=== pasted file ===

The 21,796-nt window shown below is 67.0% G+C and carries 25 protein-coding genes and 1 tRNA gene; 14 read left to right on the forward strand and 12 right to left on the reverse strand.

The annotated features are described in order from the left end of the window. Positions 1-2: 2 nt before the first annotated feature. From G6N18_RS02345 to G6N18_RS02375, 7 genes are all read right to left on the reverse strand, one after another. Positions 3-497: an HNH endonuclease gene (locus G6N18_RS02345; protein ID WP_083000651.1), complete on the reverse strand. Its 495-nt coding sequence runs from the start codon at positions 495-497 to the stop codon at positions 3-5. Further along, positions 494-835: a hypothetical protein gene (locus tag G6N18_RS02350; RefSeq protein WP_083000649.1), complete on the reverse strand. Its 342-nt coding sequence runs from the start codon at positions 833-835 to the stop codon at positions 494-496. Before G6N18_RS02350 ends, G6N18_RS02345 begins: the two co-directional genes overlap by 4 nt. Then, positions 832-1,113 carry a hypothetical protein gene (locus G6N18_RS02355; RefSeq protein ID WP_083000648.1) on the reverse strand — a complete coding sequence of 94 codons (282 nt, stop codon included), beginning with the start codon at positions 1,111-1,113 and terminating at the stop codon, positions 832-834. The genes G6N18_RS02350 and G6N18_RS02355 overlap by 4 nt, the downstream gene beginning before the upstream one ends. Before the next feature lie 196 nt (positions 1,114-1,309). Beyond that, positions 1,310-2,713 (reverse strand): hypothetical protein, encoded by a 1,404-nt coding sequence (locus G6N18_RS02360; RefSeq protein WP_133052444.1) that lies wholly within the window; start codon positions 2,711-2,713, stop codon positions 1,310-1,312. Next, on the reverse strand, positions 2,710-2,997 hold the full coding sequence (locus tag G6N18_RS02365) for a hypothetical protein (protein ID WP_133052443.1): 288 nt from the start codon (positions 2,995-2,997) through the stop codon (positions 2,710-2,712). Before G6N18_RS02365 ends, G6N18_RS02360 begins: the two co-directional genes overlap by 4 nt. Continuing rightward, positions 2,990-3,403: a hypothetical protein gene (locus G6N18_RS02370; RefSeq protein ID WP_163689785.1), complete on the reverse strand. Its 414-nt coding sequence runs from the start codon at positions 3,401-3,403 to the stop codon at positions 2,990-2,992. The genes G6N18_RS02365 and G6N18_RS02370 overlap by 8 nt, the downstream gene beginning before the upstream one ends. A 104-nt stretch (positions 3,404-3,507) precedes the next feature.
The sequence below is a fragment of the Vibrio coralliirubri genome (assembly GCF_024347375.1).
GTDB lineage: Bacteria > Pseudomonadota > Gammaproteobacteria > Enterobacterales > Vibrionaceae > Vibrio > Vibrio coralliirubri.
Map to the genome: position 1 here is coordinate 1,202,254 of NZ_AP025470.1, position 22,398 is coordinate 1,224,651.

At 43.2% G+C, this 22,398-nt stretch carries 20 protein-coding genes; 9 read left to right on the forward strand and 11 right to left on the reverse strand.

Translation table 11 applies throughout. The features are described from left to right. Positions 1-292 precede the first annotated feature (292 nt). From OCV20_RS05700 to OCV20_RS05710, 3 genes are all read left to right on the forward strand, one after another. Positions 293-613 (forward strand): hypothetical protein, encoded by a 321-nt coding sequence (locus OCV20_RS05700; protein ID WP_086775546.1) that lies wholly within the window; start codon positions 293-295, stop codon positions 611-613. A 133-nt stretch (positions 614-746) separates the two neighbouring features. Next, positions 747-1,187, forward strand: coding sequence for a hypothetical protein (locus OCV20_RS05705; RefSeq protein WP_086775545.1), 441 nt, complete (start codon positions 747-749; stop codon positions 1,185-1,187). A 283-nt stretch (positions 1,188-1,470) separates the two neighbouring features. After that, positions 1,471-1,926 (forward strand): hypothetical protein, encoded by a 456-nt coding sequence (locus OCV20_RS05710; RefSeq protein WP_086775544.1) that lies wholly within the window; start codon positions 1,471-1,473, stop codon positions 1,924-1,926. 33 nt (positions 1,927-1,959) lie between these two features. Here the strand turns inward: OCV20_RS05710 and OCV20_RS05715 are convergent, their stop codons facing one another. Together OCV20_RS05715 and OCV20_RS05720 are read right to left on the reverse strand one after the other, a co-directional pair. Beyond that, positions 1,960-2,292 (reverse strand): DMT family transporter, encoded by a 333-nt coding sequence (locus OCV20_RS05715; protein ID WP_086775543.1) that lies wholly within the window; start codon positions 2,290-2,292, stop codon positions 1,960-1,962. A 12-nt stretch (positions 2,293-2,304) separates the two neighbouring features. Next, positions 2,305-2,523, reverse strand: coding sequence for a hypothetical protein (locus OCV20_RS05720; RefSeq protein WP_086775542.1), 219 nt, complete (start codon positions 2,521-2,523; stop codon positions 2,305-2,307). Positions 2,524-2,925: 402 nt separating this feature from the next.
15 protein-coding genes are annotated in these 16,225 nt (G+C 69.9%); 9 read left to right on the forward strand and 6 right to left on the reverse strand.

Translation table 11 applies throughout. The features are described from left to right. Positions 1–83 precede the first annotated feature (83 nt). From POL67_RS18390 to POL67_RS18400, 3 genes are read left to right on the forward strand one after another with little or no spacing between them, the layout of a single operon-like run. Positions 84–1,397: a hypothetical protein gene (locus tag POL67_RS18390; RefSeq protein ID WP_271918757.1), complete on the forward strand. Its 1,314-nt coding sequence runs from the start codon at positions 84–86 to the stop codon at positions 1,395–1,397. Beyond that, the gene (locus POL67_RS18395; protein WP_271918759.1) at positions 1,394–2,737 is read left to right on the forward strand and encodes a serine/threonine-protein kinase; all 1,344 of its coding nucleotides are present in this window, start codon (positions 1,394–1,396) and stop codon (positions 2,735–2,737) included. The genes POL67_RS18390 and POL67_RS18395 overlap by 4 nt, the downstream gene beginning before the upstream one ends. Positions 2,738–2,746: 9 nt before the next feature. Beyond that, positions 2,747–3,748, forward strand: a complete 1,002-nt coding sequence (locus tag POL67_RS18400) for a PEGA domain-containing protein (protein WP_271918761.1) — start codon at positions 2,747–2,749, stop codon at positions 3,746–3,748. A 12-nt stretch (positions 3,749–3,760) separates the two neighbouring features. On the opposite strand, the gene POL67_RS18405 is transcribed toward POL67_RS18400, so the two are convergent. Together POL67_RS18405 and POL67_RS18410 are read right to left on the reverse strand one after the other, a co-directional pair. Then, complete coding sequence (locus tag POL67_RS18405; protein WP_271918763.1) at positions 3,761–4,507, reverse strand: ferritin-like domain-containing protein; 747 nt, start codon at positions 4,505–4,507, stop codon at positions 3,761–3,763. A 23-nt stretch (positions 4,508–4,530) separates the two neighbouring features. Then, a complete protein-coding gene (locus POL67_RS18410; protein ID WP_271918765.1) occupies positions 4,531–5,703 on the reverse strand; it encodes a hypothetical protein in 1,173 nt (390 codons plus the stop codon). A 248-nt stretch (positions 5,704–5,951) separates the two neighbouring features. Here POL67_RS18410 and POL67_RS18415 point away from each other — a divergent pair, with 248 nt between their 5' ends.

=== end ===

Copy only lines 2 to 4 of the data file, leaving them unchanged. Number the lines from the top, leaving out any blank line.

The annotated features are described in order from the left end of the window. Positions 1-2: 2 nt before the first annotated feature. From G6N18_RS02345 to G6N18_RS02375, 7 genes are all read right to left on the reverse strand, one after another. Positions 3-497: an HNH endonuclease gene (locus G6N18_RS02345; protein ID WP_083000651.1), complete on the reverse strand. Its 495-nt coding sequence runs from the start codon at positions 495-497 to the stop codon at positions 3-5. Further along, positions 494-835: a hypothetical protein gene (locus tag G6N18_RS02350; RefSeq protein WP_083000649.1), complete on the reverse strand. Its 342-nt coding sequence runs from the start codon at positions 833-835 to the stop codon at positions 494-496. Before G6N18_RS02350 ends, G6N18_RS02345 begins: the two co-directional genes overlap by 4 nt. Then, positions 832-1,113 carry a hypothetical protein gene (locus G6N18_RS02355; RefSeq protein ID WP_083000648.1) on the reverse strand — a complete coding sequence of 94 codons (282 nt, stop codon included), beginning with the start codon at positions 1,111-1,113 and terminating at the stop codon, positions 832-834. The genes G6N18_RS02350 and G6N18_RS02355 overlap by 4 nt, the downstream gene beginning before the upstream one ends. Before the next feature lie 196 nt (positions 1,114-1,309). Beyond that, positions 1,310-2,713 (reverse strand): hypothetical protein, encoded by a 1,404-nt coding sequence (locus G6N18_RS02360; RefSeq protein WP_133052444.1) that lies wholly within the window; start codon positions 2,711-2,713, stop codon positions 1,310-1,312. Next, on the reverse strand, positions 2,710-2,997 hold the full coding sequence (locus tag G6N18_RS02365) for a hypothetical protein (protein ID WP_133052443.1): 288 nt from the start codon (positions 2,995-2,997) through the stop codon (positions 2,710-2,712). Before G6N18_RS02365 ends, G6N18_RS02360 begins: the two co-directional genes overlap by 4 nt. Continuing rightward, positions 2,990-3,403: a hypothetical protein gene (locus G6N18_RS02370; RefSeq protein ID WP_163689785.1), complete on the reverse strand. Its 414-nt coding sequence runs from the start codon at positions 3,401-3,403 to the stop codon at positions 2,990-2,992. The genes G6N18_RS02365 and G6N18_RS02370 overlap by 8 nt, the downstream gene beginning before the upstream one ends. A 104-nt stretch (positions 3,404-3,507) precedes the next feature.
The sequence below is a fragment of the Vibrio coralliirubri genome (assembly GCF_024347375.1).
GTDB lineage: Bacteria > Pseudomonadota > Gammaproteobacteria > Enterobacterales > Vibrionaceae > Vibrio > Vibrio coralliirubri.